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Failure to Lunch – Can the Food Industry Battle Climate Change?

In early March, The Guardian reported that the continued proliferation of high-methane food production (meat, dairy, and rice) will push the world past the 1.5° C. (2.7° F.)  threshold widely considered to be disastrous for life on the planet. If the average global temperature rises just a few degrees, coral reefs may die off, endangering untold numbers of aquatic species and stagnating global waters; the frequency of catastrophic storms may increase; melting glacial ice may lead to flooded coastal cities. Food and water shortages may increase tenfold. A recent study by the National Academy of Sciences gives the planet, at best, a 50% chance of avoiding disaster if the ambitious goal is met by 2033. 

That’s a coin toss in 10 years for less biodiversity, more storms, and greater food and water endangerment. 

Nonetheless, many businesses, geopolitical leaders, and outspoken entrepreneurs are attempting to rise to the challenge. Vegetarianism is slowly growing in the U.S. and Europe as an eco-conscious lifestyle change and not simply as a one-off way to lose weight, maybe, in the short term. The ability to use plant-based alternatives as nutritious substitutes for foodstuff staples is upon us, though widespread scale of the expensive technology – and the public’s literal appetite for it – remains a tough protein to swallow. Still, we can literally print food, which is as ridiculous to write as it is to fathom (and possibly consume). 


A Beefy Hurdle to Jump

Reducing meat consumption and improving eating habits on a mass scale to put a dent in greenhouse emissions is going to be tough. Research has shown that contemporary carbon labeling on products helps, but mostly for those who were already inclined to consume more responsibly anyway; the needle doesn’t move much for those who just need what they need, which is almost everyone. 

“From 2017 to 2021, U.S. per capita meat and poultry consumption increased from 217.3 lbs. / year to 224.8 lbs. / year,” said Chris Gambino, senior sustainable analyst at The Breakthrough Institute, an environmental think tank, to The Food Institute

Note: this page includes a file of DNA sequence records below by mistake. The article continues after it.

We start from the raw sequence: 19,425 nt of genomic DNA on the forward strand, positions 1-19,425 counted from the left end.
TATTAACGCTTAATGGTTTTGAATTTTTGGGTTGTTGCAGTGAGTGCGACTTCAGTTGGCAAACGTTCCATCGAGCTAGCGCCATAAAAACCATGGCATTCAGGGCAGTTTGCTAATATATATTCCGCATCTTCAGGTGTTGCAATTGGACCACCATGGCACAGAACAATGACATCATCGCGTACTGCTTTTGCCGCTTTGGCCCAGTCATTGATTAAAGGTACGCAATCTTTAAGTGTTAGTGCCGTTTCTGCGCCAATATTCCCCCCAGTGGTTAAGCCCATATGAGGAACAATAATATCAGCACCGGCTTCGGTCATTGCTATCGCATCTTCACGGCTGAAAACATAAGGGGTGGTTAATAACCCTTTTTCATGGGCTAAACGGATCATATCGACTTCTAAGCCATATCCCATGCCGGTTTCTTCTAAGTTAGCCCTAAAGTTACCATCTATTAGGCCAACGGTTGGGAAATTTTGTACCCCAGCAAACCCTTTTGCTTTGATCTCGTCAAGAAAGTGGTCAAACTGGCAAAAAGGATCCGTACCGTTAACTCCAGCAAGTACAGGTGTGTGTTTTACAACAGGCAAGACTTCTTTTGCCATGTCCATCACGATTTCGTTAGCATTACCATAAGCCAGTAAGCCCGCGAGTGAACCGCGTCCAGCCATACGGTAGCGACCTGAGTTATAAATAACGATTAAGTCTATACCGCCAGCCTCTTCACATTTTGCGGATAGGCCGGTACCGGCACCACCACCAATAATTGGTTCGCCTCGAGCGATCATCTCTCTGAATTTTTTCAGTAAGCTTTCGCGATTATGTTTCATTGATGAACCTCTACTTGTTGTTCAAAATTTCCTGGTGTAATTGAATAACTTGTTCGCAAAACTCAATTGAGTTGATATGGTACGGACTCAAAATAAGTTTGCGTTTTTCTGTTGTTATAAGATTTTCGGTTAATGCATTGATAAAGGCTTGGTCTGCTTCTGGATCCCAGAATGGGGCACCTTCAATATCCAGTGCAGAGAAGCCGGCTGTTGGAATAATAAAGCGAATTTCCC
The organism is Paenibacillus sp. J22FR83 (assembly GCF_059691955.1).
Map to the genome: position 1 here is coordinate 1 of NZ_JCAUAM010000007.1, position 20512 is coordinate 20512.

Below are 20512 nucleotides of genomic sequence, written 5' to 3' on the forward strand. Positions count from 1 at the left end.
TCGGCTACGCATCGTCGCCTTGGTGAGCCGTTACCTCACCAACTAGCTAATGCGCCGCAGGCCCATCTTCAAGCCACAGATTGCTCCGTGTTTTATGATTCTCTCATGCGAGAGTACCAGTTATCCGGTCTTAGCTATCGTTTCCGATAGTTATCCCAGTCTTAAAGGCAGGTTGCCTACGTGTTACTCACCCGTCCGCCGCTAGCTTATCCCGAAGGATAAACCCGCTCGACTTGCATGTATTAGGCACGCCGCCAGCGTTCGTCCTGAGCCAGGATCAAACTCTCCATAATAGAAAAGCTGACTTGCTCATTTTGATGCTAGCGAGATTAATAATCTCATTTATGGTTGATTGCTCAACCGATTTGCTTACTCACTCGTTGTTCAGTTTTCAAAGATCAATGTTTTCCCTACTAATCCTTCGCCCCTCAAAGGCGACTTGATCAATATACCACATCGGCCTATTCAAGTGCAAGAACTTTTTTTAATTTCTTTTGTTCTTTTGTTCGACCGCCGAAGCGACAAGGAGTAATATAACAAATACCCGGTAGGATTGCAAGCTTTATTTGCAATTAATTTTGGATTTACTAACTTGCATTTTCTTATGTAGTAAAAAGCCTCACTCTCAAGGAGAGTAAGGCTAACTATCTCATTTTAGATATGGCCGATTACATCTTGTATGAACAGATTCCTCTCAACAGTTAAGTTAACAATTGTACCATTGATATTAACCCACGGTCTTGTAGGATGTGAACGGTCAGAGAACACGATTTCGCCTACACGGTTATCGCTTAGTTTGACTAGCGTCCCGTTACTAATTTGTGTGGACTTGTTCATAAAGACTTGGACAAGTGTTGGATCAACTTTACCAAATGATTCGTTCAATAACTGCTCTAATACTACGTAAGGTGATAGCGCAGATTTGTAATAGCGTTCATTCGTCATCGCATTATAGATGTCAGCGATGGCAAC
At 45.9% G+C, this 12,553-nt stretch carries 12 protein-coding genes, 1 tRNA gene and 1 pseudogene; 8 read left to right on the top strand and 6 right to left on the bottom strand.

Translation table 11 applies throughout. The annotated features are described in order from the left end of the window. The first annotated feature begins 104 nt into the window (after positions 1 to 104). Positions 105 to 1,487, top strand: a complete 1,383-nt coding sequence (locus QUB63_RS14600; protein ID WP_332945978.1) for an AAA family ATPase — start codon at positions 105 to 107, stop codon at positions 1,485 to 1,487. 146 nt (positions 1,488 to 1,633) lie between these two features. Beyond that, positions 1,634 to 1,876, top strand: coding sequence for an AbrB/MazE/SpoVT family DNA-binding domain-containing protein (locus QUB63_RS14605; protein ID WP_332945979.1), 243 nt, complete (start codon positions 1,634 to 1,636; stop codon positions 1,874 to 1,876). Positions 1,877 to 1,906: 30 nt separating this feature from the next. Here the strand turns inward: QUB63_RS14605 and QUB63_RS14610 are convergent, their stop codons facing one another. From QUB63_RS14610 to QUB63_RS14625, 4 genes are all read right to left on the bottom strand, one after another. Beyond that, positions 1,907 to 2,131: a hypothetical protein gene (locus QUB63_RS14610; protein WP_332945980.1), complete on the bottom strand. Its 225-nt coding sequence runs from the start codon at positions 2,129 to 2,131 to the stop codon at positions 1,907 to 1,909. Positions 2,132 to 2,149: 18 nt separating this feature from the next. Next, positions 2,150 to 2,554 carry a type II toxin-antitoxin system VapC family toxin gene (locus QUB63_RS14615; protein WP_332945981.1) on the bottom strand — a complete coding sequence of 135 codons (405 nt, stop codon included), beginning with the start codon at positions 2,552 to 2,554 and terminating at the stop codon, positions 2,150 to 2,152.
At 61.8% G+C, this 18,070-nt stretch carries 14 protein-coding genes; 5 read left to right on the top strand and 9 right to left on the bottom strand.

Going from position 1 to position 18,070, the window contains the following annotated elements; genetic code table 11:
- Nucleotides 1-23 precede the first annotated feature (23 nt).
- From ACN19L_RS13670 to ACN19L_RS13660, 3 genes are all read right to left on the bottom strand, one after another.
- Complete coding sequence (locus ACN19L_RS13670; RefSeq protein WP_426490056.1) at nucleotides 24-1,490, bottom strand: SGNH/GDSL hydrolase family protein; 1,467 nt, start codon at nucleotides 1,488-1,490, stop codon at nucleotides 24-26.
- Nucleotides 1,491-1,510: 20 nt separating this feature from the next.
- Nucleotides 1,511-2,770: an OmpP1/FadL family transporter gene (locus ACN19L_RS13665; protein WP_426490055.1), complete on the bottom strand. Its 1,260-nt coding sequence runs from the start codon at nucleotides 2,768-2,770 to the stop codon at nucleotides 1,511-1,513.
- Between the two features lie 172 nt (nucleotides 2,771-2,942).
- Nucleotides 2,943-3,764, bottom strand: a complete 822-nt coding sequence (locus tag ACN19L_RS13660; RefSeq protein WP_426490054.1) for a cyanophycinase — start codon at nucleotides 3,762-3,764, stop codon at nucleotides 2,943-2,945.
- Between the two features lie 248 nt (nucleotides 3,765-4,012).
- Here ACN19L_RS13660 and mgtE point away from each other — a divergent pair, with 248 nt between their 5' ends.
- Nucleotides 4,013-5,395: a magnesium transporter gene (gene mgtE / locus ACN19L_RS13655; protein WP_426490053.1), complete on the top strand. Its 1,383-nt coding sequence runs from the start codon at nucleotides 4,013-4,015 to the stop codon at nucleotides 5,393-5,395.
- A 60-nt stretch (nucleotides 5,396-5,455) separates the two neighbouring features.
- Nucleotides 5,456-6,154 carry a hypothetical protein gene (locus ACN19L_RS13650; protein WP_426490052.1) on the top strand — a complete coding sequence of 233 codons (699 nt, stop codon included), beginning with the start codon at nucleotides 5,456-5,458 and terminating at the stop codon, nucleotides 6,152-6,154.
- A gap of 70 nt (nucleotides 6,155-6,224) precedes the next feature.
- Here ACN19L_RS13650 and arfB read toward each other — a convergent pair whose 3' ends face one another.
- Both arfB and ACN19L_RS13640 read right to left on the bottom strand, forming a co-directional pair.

“U.S. per capita beef consumption increased from 57 lbs. to 58.9 lbs. annually over the same time period. Simultaneously, plant-based meat sales have fallen substantially, casting doubt on the substitute.” 

Recent data supports this, too – as reported by The Food Institute, “planet friendliness,” “social reasoning,” and even “better-for-you” are distant outliers compared to the top two factors that help determine sales of plant-based alternatives: taste and affordability. 

Grassroots movements may start in outmoded or overlooked pockets of the constituency, but real change most often occurs from the top down, when the world’s largest corporations and federal institutions get involved with public policy, personas, and – most importantly – perception.

“And with the rising global demand for beef – driven largely by population growth and increasing wealth – enteric methane emissions are projected to rise by more than 45% between 2020 and 2050,” Gambino continued.

More beef = more methane and more outlandish allocations of land, energy, and resources just to meet the status quo. Alternative protein production continues to grow, though not scale (at least not yet); over $5 billion was invested in the alt-protein market in 2021, up 60% from just one year earlier. But it’s a long way from investment to application, application to widespread acceptance. 

“Alternative proteins are an especially promising opportunity for a cleaner and greener future,” said Justin Labeille, associate director of climate research at Giving Green. 

“Since alternative protein innovation is still in its infancy, some of the most important priorities focus on the basics: expanded end-product attribute measurement, established industry-wide product profiles and specifications, and improved fat and moisture performance.”

Earlier this week, the Relativity corporation launched its first 3D-printed rocket into the stratosphere in a proof-of-concept test. Though it failed to pass every test, it provided promising data about how to further economize the burgeoning sub-space and outer space sector. In other words, 3D printing technology works – whether everyday consumers (and not just vegans and eco-conscious eaters) are willing and able to embrace alternative proteins as a viable primary nutrition source remains to be seen.